02. Highlife 7:37
03. Nigerian Juju Hilife 10:12
04. Origin 5:42
05. When Lights Are Low 6:42
06. Moments Notice 5:18
07. Central Park West 5:43
08. Ntjilo Ntjilo / Bird Song (Lullaby To A Child About A Canary) 4:40
09. Farah 5:29
Bass – Art Davis
Drums – Billy Higgins
Piano - Joe Bonner (tracks: A1 to B2, D2, D3)
Piano - John Hicks (tracks: C1 to D1)
Saxophone – Pharoah Sanders
Trombone – Steve Turre
Trumpet – Danny Moore
I came late to Sanders's music, a big mistake. I tend to steer clear of music where there seems to be a manifesto nailed to the album cover, the usual guff promising brighter days and a large dollop of cosmic super-awareness. Knowing a little of his contribution to Coltrane's final phase ('phase' now there's a word oft employed on message recordings) I decided that I'd leave his music to those more committed to that 'sound'.Only in the last couple of years have I delved into the Sanders canon. I went for 'Black Unity' first and liked it, 'Tauhid' had it's moments too.This recording has more or less confirmed for me that I prejudged this guy.The opening track 'Rejoice' starts with a cascade of percussion from none other than Elvin Jones and Bobby Hutcherson.When Elvin hits the skins the skins stay hit, so we know we are in for some percussive treats.Surprisingly then, the drums give way to an altogether lighter Brazilian tinged rhythm, which carries through to a female voice intoning 'Join Us In Peace and Love' before Pharoah comes in sounding hot and urgent- a lot like Coltrane around the time of 'Meditations'. There is a warmth and humanity that really comes through on this track, and like his former employer, Sanders is nothing if not sincere in his music making. The following two tracks offer a glimpse of the music of Nigeria and Ghana known as 'Highlife'. They move along nicely but I doubt that this is what fans of Sanders are here for. The next piece up is a beauty: 'Origin' features a killer melodic line done at a pace and with the sheer exuberance that recalls something like 'Countdown' from 'Giant Steps'. Sanders gets sterling support from Hutcherson, John Hicks on piano and notably pristine timekeeping from another drum great, Billy Higgins.By the time of this recording (1981) Sanders was back to playing changes based material again though it's kind of a surprise hearing the old Benny Carter warhorse 'When Lights Are Low', the guest soloists here are Danny Moore on muted trumpet and Steve Turre on trombone. The choice of this song seems to be a nod to Miles who liked to play this live and recorded it more than once.However Sanders steals it with his no-frills solo.There then follows the two tribute pieces to John William Coltrane;'Moments Notice' starts off with a vocalized treatment of the melody with some pretty trite lyrics that I could have done without but it's soon over then it's down to business with the tenor of Sanders and then later Bobby Hutcherson's vibes workout. A pity Hutcherson was five or so years too late on the scene to play on the original Blue Note date (an intriguing proposition). 'Central Park West' was always a favourite of mine, it's beautiful stately melody is done more than justice by the sounds Sanders conjures up, the backing vocals may not be to everyone's taste but I think they add something unexpected to a tune that gets played by every tenor on a CD at least once in a career.One thing I like about this album is the range of instruments, 'Ntjilo Ntjilo' is a lovely little piece for tenor sax, piano and harp and gives yet more room for Pharoah's muscular yet tender playing. The final track has the music pared down to just Sanders accompanied by the piano of Joe Bonner, ending the album in thoughtful fashion.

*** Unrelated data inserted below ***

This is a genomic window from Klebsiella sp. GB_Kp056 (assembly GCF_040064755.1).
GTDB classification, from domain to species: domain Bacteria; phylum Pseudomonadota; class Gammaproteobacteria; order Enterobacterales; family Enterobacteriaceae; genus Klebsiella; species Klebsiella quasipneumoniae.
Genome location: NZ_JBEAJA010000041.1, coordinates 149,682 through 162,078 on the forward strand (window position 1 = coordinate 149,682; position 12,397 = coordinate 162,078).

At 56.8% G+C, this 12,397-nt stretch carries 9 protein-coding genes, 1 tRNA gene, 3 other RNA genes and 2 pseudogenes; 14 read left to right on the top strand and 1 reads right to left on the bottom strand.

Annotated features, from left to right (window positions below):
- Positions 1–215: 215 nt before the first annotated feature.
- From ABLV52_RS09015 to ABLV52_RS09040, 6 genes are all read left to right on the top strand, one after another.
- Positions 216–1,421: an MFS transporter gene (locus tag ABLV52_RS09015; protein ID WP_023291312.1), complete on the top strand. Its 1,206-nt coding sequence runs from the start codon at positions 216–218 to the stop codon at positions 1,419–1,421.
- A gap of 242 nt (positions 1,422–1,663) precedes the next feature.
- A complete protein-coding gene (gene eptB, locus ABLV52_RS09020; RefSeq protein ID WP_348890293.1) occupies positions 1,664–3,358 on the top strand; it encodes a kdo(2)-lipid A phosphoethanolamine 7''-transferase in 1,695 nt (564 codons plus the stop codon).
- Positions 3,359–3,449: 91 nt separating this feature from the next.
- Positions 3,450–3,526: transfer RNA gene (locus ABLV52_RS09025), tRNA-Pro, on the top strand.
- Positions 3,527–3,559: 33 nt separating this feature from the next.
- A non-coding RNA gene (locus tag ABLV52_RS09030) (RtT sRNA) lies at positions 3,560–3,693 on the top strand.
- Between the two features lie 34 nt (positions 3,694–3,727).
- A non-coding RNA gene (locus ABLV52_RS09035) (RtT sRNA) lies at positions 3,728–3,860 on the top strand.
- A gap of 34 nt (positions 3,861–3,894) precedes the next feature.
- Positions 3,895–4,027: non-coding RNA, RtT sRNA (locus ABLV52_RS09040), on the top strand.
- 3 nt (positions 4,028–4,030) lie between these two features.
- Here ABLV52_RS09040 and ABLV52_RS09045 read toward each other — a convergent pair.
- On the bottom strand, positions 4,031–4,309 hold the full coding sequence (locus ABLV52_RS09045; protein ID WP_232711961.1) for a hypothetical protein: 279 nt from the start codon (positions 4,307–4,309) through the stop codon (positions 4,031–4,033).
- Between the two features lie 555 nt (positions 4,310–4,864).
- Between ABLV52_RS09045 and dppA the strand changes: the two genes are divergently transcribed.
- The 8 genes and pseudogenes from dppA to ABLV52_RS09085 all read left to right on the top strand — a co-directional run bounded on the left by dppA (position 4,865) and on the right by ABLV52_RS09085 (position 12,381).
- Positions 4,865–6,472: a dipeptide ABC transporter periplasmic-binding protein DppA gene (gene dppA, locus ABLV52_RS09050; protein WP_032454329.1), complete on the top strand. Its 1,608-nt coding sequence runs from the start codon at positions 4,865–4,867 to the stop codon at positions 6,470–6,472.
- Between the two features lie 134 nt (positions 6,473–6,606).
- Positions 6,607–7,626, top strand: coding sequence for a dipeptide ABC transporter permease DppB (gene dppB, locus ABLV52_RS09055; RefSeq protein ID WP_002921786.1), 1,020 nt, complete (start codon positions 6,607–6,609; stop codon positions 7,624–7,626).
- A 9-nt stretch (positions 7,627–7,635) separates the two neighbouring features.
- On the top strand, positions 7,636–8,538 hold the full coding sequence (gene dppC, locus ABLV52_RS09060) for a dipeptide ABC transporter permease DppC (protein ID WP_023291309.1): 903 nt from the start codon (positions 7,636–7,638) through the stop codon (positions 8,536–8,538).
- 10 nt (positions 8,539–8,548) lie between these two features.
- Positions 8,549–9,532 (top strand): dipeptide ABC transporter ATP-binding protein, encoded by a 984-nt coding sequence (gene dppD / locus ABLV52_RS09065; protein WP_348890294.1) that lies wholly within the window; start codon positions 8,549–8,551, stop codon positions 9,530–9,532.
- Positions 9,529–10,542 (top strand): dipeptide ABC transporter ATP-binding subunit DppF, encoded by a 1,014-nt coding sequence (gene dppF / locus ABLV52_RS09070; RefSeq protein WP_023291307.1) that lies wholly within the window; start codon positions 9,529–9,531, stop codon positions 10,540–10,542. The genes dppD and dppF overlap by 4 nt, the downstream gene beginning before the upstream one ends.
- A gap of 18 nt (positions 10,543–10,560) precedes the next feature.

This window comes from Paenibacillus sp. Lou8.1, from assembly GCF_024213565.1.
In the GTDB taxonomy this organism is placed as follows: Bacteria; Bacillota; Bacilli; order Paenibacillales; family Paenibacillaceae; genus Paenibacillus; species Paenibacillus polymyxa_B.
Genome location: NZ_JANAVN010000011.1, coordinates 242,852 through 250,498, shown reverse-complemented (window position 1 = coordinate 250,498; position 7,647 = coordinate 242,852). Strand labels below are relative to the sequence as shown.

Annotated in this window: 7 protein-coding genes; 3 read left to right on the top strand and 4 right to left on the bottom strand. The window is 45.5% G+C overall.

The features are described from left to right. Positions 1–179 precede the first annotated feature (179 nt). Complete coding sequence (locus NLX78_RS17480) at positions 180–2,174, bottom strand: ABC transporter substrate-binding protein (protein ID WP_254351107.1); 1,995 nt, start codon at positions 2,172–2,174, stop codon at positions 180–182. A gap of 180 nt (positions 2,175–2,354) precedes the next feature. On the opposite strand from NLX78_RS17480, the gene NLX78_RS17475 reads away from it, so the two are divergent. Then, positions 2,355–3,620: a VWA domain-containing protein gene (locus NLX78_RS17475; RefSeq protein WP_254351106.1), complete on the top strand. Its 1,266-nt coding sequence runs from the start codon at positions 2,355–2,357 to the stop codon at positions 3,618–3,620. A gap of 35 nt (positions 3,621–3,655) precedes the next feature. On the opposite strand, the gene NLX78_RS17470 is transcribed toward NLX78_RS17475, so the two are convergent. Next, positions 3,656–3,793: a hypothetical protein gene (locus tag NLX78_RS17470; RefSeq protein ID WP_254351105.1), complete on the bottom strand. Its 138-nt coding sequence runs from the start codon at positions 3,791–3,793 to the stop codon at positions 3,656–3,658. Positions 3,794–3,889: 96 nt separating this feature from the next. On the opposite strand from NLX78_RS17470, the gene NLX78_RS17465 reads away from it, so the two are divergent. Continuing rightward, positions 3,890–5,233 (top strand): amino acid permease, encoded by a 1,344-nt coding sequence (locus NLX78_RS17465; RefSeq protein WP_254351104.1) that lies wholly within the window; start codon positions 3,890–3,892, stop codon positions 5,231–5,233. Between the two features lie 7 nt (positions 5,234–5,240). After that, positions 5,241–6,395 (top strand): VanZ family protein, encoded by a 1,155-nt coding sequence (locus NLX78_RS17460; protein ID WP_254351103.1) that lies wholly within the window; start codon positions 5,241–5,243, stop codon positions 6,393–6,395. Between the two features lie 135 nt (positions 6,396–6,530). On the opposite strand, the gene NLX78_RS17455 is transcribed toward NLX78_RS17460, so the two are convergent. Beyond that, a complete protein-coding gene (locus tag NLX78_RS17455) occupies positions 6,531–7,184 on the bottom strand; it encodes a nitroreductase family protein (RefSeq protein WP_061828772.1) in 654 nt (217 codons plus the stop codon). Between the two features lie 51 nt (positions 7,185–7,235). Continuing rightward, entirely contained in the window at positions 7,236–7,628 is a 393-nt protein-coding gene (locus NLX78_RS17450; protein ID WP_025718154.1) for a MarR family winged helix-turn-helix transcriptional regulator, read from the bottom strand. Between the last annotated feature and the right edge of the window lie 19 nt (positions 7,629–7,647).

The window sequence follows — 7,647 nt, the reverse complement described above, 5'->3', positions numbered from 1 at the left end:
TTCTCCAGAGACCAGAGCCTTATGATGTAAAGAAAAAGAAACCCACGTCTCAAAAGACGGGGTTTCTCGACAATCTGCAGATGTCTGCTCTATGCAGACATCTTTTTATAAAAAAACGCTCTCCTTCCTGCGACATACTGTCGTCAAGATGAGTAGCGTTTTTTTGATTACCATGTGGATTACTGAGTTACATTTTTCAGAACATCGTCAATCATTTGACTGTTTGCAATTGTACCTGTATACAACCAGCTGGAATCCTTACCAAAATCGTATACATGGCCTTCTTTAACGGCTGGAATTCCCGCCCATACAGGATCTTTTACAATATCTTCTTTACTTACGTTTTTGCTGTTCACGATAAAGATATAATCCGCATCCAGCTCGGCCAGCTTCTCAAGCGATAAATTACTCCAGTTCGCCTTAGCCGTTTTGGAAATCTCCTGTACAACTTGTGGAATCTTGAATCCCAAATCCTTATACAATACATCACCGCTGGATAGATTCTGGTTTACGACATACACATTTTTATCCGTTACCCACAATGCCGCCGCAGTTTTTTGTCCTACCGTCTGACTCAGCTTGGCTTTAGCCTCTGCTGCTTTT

So we have a great avant gardiste getting his second wind in more mainstream material. His playing is magisterial throughout and for those who want a slightly different twist on over-familiar Coltrane material then this is one worth seeking out. The liner notes puts it best...'Walk with us, dance with us, sing with us, rejoice with us, Join us in peace and love'. That's one message even a cynic like me can't argue with.
Lovers of his famed tenor screech and deep spiritual grooves will find this album a little unsatisfying. But this is a whole decade away from when he was doing that kind of stuff, and I personally think he moved into the '80s higher gloss era very successfully. On top of that I personally think that the sun shines out of this guy's arse, so I'm a little biased in his favour.